Neuroene Therapeutics

| Information Technology

Region: Coastal
Industry: Life Science
Funding Received: SBIR/STTR Matching Grant

Photo Credit: Sarah Pack, Medical University of South Carolina

The company was awarded $1.5 million National Institutes of Health Phase II SBIR grant and SCRA provided a $50,000 Matching Grant to further testing on other diseases.

Dr. Chan, Co-FounderNeuroene Therapeutics

Neuroene Therapeutics has discovered a new Vitamin K-based therapeutic that will target difficult-to-treat neurological diseases such as Epilepsy, Parkinson’s Disease and Mitochondrial Disease. Vitamin K improves mitochondrial health and is critical for keeping the brain healthy and functioning. However, the Vitamin K obtained from daily diets is processed and not the same as the one needed for brain health. The compound developed by Neuroene mimics this form of Vitamin K and travels directly to the brain improving neural health. The early-stage, Life Science company was spun out of the Medical University of South Carolina (MUSC) and founded by mitochondrial biologist Sherine S. L. Chan, Ph.D. and medicinal chemist C. James Chou, Ph.D.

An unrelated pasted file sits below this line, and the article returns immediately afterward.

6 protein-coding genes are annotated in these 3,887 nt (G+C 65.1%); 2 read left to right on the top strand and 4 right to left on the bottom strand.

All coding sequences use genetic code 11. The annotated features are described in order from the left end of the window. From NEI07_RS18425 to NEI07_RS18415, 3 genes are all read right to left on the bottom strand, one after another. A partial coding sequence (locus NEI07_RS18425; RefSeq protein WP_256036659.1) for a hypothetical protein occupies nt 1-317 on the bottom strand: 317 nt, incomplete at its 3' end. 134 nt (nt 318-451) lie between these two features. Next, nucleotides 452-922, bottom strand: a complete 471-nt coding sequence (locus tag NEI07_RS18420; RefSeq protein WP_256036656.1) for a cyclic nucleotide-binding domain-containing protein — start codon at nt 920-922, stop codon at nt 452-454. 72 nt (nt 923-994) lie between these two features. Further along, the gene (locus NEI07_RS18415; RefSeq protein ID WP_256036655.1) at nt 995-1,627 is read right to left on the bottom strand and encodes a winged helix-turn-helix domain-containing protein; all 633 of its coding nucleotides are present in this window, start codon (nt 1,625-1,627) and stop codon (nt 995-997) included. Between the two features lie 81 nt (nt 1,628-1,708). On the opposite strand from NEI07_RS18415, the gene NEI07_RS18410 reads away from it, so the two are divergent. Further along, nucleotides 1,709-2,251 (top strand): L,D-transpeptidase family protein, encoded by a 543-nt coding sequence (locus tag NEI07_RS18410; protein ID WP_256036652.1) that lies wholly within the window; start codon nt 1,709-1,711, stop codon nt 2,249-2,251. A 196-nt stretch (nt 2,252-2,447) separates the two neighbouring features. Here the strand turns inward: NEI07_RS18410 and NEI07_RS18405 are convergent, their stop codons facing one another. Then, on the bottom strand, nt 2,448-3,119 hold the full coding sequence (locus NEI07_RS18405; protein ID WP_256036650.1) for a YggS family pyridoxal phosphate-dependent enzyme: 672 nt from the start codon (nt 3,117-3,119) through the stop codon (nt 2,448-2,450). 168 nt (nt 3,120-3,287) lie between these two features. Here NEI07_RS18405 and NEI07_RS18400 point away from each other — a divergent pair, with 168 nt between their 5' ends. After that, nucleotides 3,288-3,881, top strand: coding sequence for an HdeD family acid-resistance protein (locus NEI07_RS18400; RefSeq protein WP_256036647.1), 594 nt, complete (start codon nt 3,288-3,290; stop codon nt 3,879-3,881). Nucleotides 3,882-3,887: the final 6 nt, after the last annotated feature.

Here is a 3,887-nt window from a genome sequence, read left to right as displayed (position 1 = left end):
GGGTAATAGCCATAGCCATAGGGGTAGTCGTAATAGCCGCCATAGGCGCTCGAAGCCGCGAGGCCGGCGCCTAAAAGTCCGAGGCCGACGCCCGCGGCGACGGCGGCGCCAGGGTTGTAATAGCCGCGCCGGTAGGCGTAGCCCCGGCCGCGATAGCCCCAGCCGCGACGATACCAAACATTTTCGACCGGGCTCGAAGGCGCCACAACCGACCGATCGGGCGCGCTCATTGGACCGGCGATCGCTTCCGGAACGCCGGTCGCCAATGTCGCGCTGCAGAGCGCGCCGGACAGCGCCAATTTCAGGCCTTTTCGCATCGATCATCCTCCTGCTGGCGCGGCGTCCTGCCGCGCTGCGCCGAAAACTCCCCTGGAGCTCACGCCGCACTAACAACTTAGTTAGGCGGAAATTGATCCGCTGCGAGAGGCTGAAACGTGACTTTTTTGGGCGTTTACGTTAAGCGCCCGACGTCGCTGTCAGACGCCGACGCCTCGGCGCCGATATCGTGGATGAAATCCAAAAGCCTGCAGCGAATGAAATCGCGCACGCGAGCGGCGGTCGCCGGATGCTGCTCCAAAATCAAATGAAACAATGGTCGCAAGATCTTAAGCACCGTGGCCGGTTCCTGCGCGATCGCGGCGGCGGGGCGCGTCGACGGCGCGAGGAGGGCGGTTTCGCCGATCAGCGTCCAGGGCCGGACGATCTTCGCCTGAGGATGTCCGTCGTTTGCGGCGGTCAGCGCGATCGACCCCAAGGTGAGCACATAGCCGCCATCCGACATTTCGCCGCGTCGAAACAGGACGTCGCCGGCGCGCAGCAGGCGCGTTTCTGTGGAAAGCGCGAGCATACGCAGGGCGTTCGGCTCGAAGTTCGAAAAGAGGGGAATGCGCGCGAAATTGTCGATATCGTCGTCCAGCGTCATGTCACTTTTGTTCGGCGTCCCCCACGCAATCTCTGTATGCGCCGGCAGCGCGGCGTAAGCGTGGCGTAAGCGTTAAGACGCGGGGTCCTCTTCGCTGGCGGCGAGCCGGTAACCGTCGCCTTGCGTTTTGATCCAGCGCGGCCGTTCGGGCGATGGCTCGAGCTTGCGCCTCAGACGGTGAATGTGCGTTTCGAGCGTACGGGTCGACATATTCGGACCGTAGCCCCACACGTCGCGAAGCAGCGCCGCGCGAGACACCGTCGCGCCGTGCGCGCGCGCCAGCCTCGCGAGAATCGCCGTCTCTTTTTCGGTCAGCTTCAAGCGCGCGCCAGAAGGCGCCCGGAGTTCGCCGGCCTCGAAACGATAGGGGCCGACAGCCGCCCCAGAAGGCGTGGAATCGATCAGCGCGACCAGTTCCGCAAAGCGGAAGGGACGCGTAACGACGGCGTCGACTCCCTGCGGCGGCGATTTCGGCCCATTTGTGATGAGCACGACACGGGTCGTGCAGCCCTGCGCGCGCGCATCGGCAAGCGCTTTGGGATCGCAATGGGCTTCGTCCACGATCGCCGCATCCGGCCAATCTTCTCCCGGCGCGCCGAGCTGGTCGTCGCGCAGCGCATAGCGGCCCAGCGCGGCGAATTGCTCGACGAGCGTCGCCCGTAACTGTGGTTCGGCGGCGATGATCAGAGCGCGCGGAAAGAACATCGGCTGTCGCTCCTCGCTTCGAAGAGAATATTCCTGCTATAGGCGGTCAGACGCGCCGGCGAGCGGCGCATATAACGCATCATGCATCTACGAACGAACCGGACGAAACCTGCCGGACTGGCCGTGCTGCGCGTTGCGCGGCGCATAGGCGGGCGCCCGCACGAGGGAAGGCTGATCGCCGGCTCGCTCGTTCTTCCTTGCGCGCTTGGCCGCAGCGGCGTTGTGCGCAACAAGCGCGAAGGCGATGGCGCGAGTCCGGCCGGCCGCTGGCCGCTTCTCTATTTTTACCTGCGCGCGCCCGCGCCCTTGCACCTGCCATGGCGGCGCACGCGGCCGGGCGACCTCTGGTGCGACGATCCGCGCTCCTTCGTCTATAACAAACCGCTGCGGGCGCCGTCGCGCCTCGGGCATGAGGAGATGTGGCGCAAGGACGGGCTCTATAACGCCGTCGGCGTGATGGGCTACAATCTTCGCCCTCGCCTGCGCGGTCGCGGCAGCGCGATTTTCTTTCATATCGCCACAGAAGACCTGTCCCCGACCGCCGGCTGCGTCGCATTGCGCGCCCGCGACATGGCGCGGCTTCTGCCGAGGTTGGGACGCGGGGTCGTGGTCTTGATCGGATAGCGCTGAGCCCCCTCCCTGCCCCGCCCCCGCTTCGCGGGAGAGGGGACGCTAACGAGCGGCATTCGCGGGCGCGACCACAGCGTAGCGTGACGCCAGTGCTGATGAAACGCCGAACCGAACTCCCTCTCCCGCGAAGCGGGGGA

Approximately 1 million people in the U.S. have epileptic seizures that are not well controlled by medications currently on the market. Neuroene’s novel therapeutics are nontoxic and target new mechanisms that are different to the currently available drugs used for neurological diseases. 

“Mitochondria are the powerhouses of the cell, and the brain needs a lot of energy for its function. A particular form of vitamin K protects the integrity of the mitochondria and helps them produce enough energy for brain cells,” explained Chan.

In October 2018, the company was awarded $1.5 million National Institutes of Health Phase II Small Business Innovation Research grant to continue to develop Vitamin K analogues that could improve seizure control in patients with drug-resistant epilepsy. SCRA provided a $50,000 Matching SBIR/STTR grant to the company that will allow them to further test the compound on other diseases outside the scope of the SBIR award.